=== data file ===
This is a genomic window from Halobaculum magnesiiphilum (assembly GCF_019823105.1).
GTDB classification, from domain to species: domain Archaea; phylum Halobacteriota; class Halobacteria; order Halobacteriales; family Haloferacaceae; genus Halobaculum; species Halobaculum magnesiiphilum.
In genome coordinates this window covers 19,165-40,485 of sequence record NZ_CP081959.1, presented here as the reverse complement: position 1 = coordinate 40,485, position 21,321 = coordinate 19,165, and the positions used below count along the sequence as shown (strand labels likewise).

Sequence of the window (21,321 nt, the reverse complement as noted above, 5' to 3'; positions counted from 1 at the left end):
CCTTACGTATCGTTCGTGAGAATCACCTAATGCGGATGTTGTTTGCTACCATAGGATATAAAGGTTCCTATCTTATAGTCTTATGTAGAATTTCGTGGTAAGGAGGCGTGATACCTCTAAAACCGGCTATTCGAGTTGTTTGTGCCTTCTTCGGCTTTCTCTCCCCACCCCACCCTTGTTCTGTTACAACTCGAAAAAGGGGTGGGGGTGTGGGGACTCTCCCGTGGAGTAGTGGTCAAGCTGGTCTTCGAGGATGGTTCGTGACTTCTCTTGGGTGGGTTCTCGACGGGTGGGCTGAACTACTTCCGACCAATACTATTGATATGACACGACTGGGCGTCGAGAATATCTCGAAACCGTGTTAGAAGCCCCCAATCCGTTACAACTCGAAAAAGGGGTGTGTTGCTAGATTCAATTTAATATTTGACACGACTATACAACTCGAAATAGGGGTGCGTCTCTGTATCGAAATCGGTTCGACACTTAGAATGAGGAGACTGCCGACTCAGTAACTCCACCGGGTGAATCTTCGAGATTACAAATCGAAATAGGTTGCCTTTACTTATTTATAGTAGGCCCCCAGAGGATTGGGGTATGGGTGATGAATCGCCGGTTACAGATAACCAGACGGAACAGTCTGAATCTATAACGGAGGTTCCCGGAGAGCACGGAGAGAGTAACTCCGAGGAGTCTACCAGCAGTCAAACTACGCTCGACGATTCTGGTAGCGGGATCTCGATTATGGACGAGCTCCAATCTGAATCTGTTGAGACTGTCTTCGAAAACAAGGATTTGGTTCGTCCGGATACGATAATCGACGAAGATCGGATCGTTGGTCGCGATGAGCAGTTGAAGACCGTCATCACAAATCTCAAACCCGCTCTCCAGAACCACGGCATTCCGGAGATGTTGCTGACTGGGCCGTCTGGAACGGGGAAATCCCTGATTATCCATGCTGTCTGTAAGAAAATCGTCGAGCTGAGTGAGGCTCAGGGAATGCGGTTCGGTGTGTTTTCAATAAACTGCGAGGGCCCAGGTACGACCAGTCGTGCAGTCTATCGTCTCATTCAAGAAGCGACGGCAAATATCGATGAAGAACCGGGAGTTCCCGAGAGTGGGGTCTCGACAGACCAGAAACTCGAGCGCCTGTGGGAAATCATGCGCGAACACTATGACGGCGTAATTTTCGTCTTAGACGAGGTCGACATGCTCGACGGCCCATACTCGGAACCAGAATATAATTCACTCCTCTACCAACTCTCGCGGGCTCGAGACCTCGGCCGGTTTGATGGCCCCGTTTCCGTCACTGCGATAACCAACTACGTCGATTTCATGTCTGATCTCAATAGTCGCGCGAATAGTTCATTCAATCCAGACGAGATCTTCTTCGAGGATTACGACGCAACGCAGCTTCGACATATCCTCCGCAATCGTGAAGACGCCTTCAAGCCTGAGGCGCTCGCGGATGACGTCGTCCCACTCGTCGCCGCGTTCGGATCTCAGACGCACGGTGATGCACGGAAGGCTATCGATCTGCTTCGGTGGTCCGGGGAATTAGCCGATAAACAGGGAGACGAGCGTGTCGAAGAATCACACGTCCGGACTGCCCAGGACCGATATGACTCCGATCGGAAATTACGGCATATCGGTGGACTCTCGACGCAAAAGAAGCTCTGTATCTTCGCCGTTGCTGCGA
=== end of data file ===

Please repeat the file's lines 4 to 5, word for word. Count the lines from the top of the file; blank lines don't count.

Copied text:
Sequence of the window (21,321 nt, the reverse complement as noted above, 5' to 3'; positions counted from 1 at the left end):
CCTTACGTATCGTTCGTGAGAATCACCTAATGCGGATGTTGTTTGCTACCATAGGATATAAAGGTTCCTATCTTATAGTCTTATGTAGAATTTCGTGGTAAGGAGGCGTGATACCTCTAAAACCGGCTATTCGAGTTGTTTGTGCCTTCTTCGGCTTTCTCTCCCCACCCCACCCTTGTTCTGTTACAACTCGAAAAAGGGGTGGGGGTGTGGGGACTCTCCCGTGGAGTAGTGGTCAAGCTGGTCTTCGAGGATGGTTCGTGACTTCTCTTGGGTGGGTTCTCGACGGGTGGGCTGAACTACTTCCGACCAATACTATTGATATGACACGACTGGGCGTCGAGAATATCTCGAAACCGTGTTAGAAGCCCCCAATCCGTTACAACTCGAAAAAGGGGTGTGTTGCTAGATTCAATTTAATATTTGACACGACTATACAACTCGAAATAGGGGTGCGTCTCTGTATCGAAATCGGTTCGACACTTAGAATGAGGAGACTGCCGACTCAGTAACTCCACCGGGTGAATCTTCGAGATTACAAATCGAAATAGGTTGCCTTTACTTATTTATAGTAGGCCCCCAGAGGATTGGGGTATGGGTGATGAATCGCCGGTTACAGATAACCAGACGGAACAGTCTGAATCTATAACGGAGGTTCCCGGAGAGCACGGAGAGAGTAACTCCGAGGAGTCTACCAGCAGTCAAACTACGCTCGACGATTCTGGTAGCGGGATCTCGATTATGGACGAGCTCCAATCTGAATCTGTTGAGACTGTCTTCGAAAACAAGGATTTGGTTCGTCCGGATACGATAATCGACGAAGATCGGATCGTTGGTCGCGATGAGCAGTTGAAGACCGTCATCACAAATCTCAAACCCGCTCTCCAGAACCACGGCATTCCGGAGATGTTGCTGACTGGGCCGTCTGGAACGGGGAAATCCCTGATTATCCATGCTGTCTGTAAGAAAATCGTCGAGCTGAGTGAGGCTCAGGGAATGCGGTTCGGTGTGTTTTCAATAAACTGCGAGGGCCCAGGTACGACCAGTCGTGCAGTCTATCGTCTCATTCAAGAAGCGACGGCAAATATCGATGAAGAACCGGGAGTTCCCGAGAGTGGGGTCTCGACAGACCAGAAACTCGAGCGCCTGTGGGAAATCATGCGCGAACACTATGACGGCGTAATTTTCGTCTTAGACGAGGTCGACATGCTCGACGGCCCATACTCGGAACCAGAATATAATTCACTCCTCTACCAACTCTCGCGGGCTCGAGACCTCGGCCGGTTTGATGGCCCCGTTTCCGTCACTGCGATAACCAACTACGTCGATTTCATGTCTGATCTCAATAGTCGCGCGAATAGTTCATTCAATCCAGACGAGATCTTCTTCGAGGATTACGACGCAACGCAGCTTCGACATATCCTCCGCAATCGTGAAGACGCCTTCAAGCCTGAGGCGCTCGCGGATGACGTCGTCCCACTCGTCGCCGCGTTCGGATCTCAGACGCACGGTGATGCACGGAAGGCTATCGATCTGCTTCGGTGGTCCGGGGAATTAGCCGATAAACAGGGAGACGAGCGTGTCGAAGAATCACACGTCCGGACTGCCCAGGACCGATATGACTCCGATCGGAAATTACGGCATATCGGTGGACTCTCGACGCAAAAGAAGCTCTGTATCTTCGCCGTTGCTGCGA